Adopting Salesforce CRM: The Importance Of Data Integration

Here is part two of my interview with Informatica’s Scott Geffre. Scott has led the CRM rollout at Informatica, helping the company migrate from Pivotal to salesforce.com. In the first half of our discussion, he spoke about evaluating TCO and some of the benefits of software as a service (SaaS) applications. In this post, Scott talks about the importance of cloud integration, the challenges of hand coding,  and master data management (MDM).

What role does integration play when it comes to adopting a SaaS/Cloud solution?
As we evaluated the cost/benefits of migrating to a new CRM platform, my team worked closely with Sales Operations to build the business case. Our primary objective was to help our sales team spend more time engaging with customers and prospective customers, and less time trying to find information. To be effective, they needed better data visibility and ease of integration with other applications so they always have the right information at their fingertips.  A key differentiator for us was the AppExchange. The fact that there is an ecosystem of surrounding applications that can help us deliver immediate ROI was huge. Now, if new functionality is needed, we can go out to the AppExchange and try it before we buy it. We can test it in our sandbox and see how it goes before plugging it into the production environment.  The ability to quickly deploy tools to our sales team that increase productivity has a direct connection to revenue, and it gives us the flexibility to not have to make big investments before we know they will work.

How does your team think about data integration?
We talked a lot internally about how this project was like open-heart surgery due to the amount of systems hooked into the environment. We needed to ensure that all previous integrations to the CRM application were pulled out and integrated into the new platform to ensure business process continuity. Many organizations will tackle this challenge by simply doing some API coding and making database calls manually. Inevitably they get buried under hand-coded interfaces, which leads to maintenance and complexity challenges over time. It also means you have a bunch of code that can’t be leveraged in other areas. One area where we benefit from Informatica’s Data Integration Platform is re-use. We built an order-status integration with our ERP system and now we can leverage and tweak those mappings for our renewals and quoting integrations without having to write them from scratch. With hand-coding there’s no reusability.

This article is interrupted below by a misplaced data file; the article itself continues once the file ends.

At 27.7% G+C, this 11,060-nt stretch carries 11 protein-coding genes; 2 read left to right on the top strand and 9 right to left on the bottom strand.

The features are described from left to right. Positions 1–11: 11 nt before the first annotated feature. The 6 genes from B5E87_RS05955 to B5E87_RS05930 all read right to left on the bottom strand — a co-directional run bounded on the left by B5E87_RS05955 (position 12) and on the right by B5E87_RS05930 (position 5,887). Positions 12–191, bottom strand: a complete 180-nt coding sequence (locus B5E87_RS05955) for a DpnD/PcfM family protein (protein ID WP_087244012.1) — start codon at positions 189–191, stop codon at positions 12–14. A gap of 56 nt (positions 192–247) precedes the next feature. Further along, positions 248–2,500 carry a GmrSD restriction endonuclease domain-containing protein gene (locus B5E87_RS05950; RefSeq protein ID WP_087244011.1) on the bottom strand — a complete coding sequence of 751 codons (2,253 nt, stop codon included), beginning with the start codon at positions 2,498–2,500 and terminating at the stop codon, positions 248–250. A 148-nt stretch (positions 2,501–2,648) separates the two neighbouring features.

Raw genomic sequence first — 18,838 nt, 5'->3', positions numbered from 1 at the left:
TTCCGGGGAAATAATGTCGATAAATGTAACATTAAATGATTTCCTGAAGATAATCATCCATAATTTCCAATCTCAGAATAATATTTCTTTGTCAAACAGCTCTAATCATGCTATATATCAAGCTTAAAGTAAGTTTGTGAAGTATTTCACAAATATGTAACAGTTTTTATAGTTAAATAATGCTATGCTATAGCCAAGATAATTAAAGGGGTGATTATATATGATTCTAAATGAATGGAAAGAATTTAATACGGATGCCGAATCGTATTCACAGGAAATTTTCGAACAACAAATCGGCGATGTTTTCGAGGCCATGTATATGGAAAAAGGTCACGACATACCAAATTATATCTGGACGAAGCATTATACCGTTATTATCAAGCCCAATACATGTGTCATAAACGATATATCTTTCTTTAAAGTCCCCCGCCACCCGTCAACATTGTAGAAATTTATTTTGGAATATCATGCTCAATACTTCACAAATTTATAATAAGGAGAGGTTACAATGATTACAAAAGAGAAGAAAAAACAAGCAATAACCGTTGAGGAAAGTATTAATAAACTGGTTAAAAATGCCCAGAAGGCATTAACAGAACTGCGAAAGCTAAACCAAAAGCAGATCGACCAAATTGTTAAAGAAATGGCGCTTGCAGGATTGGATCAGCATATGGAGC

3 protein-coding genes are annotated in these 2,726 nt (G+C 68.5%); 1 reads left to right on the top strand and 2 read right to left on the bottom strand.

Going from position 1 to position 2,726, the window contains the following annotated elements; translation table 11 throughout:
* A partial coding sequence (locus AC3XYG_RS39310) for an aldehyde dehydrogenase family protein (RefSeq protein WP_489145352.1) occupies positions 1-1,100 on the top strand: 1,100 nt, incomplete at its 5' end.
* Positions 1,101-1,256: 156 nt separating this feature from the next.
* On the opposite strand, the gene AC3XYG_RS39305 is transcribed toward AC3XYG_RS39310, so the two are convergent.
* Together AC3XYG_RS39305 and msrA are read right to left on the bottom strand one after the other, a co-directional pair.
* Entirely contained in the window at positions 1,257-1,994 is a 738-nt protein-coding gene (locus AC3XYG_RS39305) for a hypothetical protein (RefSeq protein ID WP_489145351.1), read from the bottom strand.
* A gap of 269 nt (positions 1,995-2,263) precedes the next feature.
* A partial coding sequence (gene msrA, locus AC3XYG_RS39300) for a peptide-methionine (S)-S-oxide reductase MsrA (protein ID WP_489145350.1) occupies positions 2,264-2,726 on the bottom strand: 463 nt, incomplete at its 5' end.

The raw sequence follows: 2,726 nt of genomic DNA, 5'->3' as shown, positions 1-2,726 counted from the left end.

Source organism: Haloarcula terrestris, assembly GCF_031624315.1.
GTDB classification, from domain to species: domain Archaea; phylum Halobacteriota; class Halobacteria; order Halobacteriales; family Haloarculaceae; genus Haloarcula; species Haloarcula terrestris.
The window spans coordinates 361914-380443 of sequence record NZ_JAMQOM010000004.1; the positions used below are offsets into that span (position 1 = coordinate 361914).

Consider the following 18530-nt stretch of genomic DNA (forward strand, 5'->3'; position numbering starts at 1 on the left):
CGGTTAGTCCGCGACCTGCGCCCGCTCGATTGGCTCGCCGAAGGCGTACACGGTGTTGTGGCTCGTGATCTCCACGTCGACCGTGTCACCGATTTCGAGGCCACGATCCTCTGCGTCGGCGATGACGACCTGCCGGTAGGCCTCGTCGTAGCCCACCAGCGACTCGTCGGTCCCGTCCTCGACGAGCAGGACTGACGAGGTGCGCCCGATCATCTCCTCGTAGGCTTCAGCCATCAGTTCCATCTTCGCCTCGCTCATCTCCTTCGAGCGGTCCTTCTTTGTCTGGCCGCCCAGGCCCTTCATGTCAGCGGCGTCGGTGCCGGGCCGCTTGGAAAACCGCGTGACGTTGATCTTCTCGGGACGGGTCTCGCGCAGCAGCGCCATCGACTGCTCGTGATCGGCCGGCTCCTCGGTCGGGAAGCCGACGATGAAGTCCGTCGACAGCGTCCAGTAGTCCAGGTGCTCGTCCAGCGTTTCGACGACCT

How do you think about Master Data Management (MDM)?
Data quality is incredibly important for all aspects of our business and CRM is often the first place where things can go wrong. MDM was an integral part of our salesforce.com implementation, and by leveraging our Customer and Contact MDM solution, we were able to provide a lot of value for the field in a few different ways. First off, we’re using MDM to clean and standardize lead data which gives the Direct Response team better data to work with when following up with potential customers. Secondly, we’ve based a lot of our territory definitions such as named accounts and verticals on the data coming from MDM, which eliminates the need to manually maintain them in salesforce.com. Finally, we’re pulling company hierarchy data from MDM into salesforce.com, which provides a “total view of the customer” in what we call a 360 report. By having MDM-maintained hierarchy data in salesforce.com, a sales rep can see related opportunities and leads, what activity is going on in subsidiaries and what opportunities there might be to expand a customer’s usage of the Informatica suite.

Thanks Scott!

In my next post we’ll dig a little deeper into some of the data warehousing and analytics aspects of the implementation.
This entry was posted in Business Impact / Benefits, Business/IT Collaboration, CIO, Cloud Computing, Data Migration, Data Synchronization, Integration Competency Centers, Operational Efficiency, PaaS, SaaS and tagged , , , , , , , , , , , . Bookmark the permalink.

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